Eating enough fiber is important for helping to prevent chronic diseases like diabetes, heart disease and certain types of cancer. Research also suggests that consuming fiber-rich foods might boost weight loss by helping you to feel fuller after you eat. But most of us eat only about half as much fiber as we should. Nutrition guidelines recommend 25 to 38 grams per day; the average American consumes only about 14 grams. It’s not hard to boost your fiber intake. Do it easily with these 5 simple tips.
Eat, rather than drink, your fruits and vegetables. When either are processed to make juice, most of the beneficial fiber is left behind.
Read nutrition labels and choose foods with the highest dietary-fiber numbers.
Eat your vegetables, and then some. Forget “five-a-day”; many nutrition experts suggest aiming much higher. Aim for making vegetables—preferably fiber-rich types like greens and broccoli— a part of every meal and snack.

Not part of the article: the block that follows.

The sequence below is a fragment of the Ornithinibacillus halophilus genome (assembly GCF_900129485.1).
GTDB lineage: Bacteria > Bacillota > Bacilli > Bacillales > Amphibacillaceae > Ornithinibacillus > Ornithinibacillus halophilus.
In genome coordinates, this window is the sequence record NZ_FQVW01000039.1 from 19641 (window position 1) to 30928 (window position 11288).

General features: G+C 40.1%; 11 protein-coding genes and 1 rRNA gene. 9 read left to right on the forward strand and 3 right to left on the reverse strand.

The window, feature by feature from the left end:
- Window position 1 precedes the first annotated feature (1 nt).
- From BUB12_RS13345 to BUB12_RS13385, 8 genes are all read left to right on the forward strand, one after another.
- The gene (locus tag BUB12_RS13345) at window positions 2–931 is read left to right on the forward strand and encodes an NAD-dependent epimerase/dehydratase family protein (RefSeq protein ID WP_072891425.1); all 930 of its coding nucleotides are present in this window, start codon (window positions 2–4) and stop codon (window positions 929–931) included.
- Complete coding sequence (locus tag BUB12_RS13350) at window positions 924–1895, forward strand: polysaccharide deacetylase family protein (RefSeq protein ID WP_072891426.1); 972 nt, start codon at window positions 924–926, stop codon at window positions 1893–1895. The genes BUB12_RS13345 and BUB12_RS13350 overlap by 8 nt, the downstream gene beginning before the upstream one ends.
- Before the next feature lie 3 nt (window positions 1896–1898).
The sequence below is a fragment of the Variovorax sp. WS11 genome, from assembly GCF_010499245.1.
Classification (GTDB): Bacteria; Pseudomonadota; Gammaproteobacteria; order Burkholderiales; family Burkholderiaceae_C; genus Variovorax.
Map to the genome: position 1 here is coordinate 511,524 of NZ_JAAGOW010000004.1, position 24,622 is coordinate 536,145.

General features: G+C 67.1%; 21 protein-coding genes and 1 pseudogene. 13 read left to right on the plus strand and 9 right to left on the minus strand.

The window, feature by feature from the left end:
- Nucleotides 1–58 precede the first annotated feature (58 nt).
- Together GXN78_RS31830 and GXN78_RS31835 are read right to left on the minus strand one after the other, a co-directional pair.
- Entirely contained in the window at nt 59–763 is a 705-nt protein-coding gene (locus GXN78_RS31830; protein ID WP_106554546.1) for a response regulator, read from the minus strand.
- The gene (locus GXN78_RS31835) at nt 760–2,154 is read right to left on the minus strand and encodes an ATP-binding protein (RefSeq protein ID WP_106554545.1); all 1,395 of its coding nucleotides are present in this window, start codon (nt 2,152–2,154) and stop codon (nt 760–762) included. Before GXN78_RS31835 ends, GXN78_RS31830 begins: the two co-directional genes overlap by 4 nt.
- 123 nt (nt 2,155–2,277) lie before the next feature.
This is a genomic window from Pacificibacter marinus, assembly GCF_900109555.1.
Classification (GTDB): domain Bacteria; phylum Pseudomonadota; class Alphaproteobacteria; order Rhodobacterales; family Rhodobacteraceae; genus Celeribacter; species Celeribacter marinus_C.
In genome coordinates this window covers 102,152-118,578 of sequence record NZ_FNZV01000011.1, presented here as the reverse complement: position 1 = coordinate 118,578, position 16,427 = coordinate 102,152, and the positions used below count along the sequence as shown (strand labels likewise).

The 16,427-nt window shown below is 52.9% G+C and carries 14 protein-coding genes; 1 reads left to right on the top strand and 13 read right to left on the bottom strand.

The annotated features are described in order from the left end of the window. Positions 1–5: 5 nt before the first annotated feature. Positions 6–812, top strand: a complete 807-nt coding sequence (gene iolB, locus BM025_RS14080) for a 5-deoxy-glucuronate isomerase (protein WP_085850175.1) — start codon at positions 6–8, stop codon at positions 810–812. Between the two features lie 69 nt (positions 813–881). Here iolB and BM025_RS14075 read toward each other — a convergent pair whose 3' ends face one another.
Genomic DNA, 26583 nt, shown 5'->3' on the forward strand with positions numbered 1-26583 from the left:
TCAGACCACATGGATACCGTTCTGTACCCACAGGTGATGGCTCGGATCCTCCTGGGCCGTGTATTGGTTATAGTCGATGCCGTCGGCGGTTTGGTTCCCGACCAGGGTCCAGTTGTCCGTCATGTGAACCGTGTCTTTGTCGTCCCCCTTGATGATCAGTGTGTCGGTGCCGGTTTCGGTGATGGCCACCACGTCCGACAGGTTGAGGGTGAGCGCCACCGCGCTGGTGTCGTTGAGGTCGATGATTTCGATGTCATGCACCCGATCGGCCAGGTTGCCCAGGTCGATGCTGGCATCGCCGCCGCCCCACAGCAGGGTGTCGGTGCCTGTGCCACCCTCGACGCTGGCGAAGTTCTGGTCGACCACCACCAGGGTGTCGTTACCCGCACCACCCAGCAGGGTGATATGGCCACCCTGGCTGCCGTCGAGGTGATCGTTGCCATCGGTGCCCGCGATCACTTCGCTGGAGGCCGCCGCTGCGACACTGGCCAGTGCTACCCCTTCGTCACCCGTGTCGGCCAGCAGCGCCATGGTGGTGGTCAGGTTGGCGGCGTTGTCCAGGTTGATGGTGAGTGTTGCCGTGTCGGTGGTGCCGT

Don’t peel edible skins from fruits and vegetables, when possible. To avoid pesticide residues, wash skins thoroughly before eating, and opt for organic varieties when you can.
Become a frequent eater of beans, lentils and split peas. They’re filling, fiber-rich and cheap—and, if canned, convenient (just rinse them in a colander before using, to wash away excess sodium).